Rachel McAdams has been in 3 time-travel films, but never time-traveled

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Rachel McAdams was the female lead in the movies The Time Traveler's Wife and Midnight in Paris, and now she's co-starring in Richard Curtis' new movie About Time. In all three films, the dude takes off time-traveling, leaving McAdams behind. So McAdams, quite rightly, is wondering when it's her turn.

Talking to AAP, McAdams says she's "kind of bitter" about this:

"It's pretty unfair," she says only half-jokingly. "I've now done three films with time travel in them and I've not gotten to time travel once so I'm kind of bitter about that. (But) I think it just made it all a little smoother that not everyone was allowed to know."


In About Time, Tim (Domnhall Gleeson) discovers that the men in his family can travel through time (basically jumping backwards through their own lifetimes.) And he decides to use this ability to get himself a girlfriend, since now he can correct his own mistakes at will. McAdams admits to the AAP reporter that this means her character's perfect relationship with Tim is based on lies — and if her character knew, "She'd be like, this marriage that's supposed to be so open and honest ... she'd be pissed."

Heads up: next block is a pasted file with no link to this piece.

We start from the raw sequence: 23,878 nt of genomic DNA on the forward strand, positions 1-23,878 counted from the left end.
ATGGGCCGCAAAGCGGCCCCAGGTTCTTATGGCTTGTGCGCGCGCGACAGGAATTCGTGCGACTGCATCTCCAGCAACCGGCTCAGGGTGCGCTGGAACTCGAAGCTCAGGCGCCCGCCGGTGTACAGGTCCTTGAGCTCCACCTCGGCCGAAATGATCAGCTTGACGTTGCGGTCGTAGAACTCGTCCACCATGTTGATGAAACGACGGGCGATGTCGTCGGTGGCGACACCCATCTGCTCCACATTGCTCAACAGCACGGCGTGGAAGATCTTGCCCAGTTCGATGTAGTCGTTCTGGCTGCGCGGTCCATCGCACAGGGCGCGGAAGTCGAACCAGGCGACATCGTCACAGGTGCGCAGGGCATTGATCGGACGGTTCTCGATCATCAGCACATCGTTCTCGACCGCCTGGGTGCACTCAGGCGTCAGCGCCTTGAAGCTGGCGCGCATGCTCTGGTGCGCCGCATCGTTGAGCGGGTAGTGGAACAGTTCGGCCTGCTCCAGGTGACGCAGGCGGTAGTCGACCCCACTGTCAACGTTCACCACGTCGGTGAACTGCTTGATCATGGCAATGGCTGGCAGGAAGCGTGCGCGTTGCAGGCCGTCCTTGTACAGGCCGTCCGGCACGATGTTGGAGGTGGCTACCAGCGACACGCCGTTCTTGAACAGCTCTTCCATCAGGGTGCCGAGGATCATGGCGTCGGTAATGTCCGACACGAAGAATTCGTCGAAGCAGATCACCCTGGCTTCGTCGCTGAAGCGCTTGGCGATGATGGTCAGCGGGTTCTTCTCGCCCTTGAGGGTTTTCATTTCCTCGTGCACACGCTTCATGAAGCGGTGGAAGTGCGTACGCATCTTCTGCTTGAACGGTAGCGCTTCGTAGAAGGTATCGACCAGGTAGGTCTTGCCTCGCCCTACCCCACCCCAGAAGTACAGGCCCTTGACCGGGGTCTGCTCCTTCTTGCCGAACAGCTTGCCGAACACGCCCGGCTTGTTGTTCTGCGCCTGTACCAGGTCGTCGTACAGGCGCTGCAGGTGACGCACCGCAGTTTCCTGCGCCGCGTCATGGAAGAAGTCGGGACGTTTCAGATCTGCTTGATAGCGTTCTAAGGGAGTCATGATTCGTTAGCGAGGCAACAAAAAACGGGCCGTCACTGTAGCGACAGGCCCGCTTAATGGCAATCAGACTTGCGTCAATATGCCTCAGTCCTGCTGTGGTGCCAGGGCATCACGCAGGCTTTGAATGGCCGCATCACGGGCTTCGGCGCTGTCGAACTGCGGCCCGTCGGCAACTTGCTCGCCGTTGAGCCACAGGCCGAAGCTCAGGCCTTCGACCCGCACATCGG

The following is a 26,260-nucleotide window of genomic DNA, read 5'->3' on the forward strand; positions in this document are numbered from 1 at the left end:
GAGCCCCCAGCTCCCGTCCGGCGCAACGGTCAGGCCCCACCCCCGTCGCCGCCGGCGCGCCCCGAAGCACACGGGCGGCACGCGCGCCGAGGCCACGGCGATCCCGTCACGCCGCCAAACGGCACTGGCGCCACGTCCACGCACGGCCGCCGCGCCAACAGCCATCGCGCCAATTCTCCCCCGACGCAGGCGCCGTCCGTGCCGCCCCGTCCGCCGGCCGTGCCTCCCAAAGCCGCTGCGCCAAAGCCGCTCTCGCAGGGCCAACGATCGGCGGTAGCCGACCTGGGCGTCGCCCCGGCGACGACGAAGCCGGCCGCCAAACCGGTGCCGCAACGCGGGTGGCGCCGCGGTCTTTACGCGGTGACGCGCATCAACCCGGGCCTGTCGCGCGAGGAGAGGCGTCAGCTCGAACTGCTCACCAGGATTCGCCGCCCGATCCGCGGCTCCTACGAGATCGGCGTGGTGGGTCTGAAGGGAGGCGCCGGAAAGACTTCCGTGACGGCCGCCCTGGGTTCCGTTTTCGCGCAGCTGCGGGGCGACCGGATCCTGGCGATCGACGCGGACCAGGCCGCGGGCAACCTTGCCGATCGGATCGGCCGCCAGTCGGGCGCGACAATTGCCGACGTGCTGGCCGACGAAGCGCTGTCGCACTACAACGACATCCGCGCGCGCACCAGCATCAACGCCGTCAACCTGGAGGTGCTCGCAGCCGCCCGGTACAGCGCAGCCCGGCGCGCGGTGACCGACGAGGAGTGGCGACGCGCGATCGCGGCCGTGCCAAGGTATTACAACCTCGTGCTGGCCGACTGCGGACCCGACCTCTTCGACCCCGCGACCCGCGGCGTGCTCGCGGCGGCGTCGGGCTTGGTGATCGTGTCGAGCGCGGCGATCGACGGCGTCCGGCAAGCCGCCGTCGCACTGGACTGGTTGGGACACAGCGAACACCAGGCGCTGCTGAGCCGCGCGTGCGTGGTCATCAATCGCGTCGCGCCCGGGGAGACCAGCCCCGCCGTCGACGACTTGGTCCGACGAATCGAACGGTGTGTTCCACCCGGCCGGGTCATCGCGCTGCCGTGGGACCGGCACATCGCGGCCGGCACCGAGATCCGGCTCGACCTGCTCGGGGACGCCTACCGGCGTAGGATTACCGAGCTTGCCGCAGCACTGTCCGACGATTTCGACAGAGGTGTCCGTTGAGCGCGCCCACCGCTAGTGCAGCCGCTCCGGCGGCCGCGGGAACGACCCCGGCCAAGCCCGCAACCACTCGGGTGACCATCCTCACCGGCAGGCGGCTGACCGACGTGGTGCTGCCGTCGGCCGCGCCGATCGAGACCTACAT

The AAP also talked to Curtis himself, who said his own daughter complained about the "only men can time-travel rule" — his daughter suggested that the final scene of the movie should reveal that the women in Tim's family have a superpower, too. Like, maybe the women can fly. (Spoiler alert: he didn't adopt her suggestion.) When the reporter asks Curtis why it is that only the men can time-travel in his film, he responds, "It's a very good question and I'm looking forward to more time travel movies with girls."


(The real answer? About Time is structured as a pretty traditional rom-com, which means it relies on the male character to be the one with the special quirk or ability, much like Tom Hanks knowing that Meg Ryan is the person he's emailing with in You've Got Mail while Ryan remains ignorant of that fact. Or the classic example, Mel Gibson's female-specific telepathy in What Women Want. There's a whole subgenre of rom-coms where the man is given an artificial advantage, either by magic or by plot shenanigans.)